Tuesday 8 July 2014

Heat Stroke

What is heat stroke? — Heat stroke is a condition that can happen when a person’s body gets too hot. Most often, heat stroke happens when people exercise in very hot and humid weather without drinking enough fluids. But heat stroke can also happen in people who are not exercising. It is especially likely to affect older people and people who have health problems, so they need to be extra careful in hot conditions.

Heat stroke is a medical emergency that needs to be treated quickly. That’s because heat stroke can lead to death if it is not treated quickly.
When people get too hot, they can also get “heat cramps” and “heat exhaustion.” These conditions are not as serious as heat stroke, but they can lead to heat stroke if they aren’t treated.
What are the symptoms of heat stroke? — People with heat stroke have:
  • A body temperature of 104°F (40°C) or higher
  • Brain symptoms – These can include:
    • Confusion or trouble thinking clearly
    • Seeing or hearing things that aren’t real (called “hallucinating”)
    • Trouble walking
    • Seizures
    • Passing out
Heat stroke can also cause:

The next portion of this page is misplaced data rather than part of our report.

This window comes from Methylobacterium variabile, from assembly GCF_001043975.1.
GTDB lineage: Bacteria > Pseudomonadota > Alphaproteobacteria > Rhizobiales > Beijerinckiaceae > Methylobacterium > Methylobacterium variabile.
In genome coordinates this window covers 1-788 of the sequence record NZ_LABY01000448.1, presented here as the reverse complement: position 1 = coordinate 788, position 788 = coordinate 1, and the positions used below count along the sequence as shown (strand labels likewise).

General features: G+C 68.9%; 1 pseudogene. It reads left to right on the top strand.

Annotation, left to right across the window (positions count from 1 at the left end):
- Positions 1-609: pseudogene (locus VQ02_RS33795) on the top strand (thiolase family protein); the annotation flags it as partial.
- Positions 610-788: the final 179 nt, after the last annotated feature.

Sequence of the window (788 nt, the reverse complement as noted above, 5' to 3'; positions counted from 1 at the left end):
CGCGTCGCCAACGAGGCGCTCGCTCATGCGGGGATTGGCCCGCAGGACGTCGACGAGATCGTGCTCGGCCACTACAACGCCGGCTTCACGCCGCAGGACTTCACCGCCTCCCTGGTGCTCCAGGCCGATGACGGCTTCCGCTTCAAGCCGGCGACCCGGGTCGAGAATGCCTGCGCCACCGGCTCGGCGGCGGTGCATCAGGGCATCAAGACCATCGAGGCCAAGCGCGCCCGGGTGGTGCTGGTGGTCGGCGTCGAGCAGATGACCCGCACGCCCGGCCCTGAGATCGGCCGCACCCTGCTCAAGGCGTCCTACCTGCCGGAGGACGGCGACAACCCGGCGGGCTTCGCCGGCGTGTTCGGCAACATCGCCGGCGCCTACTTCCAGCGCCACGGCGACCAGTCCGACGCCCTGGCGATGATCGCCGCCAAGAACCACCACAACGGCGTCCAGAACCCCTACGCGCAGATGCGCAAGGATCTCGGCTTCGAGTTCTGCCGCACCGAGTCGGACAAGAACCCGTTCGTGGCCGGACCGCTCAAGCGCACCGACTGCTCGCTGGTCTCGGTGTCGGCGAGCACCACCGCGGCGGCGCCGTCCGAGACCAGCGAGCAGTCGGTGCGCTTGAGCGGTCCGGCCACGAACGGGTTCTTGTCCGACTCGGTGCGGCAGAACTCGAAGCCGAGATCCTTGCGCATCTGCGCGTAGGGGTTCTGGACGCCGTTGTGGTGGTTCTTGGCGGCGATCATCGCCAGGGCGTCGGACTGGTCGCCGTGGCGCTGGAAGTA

• Fast breathing or a fast heartbeat
  • Skin redness and warmth
  • Vomiting or diarrhea
  • Muscle cramps or weakness
  • Headaches
Should I see a doctor or nurse? — Yes. If you or someone you are with has heat stroke, get medical help right away. You should call 9-1-1 for an ambulance.
How is heat stroke treated? — The main treatment involves cooling your body down. Your doctor can do this in the hospital in different ways.
Your doctor will also treat any other problems the heat stroke has caused.
Can heat stroke be prevented? — Yes. When it is hot or humid out, you can do the following things to prevent heat stroke:
  • Try not to be too active, and take breaks when you exercise.
  • Drink plenty of fluids, especially water or sports drinks.
  • Do any exercise early in the day, before it gets too hot out.
  • Wear loose, light-weight clothes. Don’t wear too many layers.
  • Avoid being in a hot car.
You should also watch for symptoms of heat cramps or heat exhaustion. Heat cramps cause painful muscle cramps. Heat exhaustion can cause headaches, dizziness, nausea, or vomiting. It can also make you thirsty or tired.
If you have symptoms of heat cramps or heat exhaustion, you should cool your body down right away to avoid getting heat stroke. To cool your body down, you can:
  • Spray yourself with cool water and then sit in front of a fan.
  • Move into the shade, or go into an air-conditioned building or car.
  • Take a cool shower or bath.
  • Drink water or a sports drink. Do NOT have a drink with alcohol or caffeine.
  • Take off any extra clothing you are wearing.
  • Put a cold pack or cool cloth on your neck or armpit.

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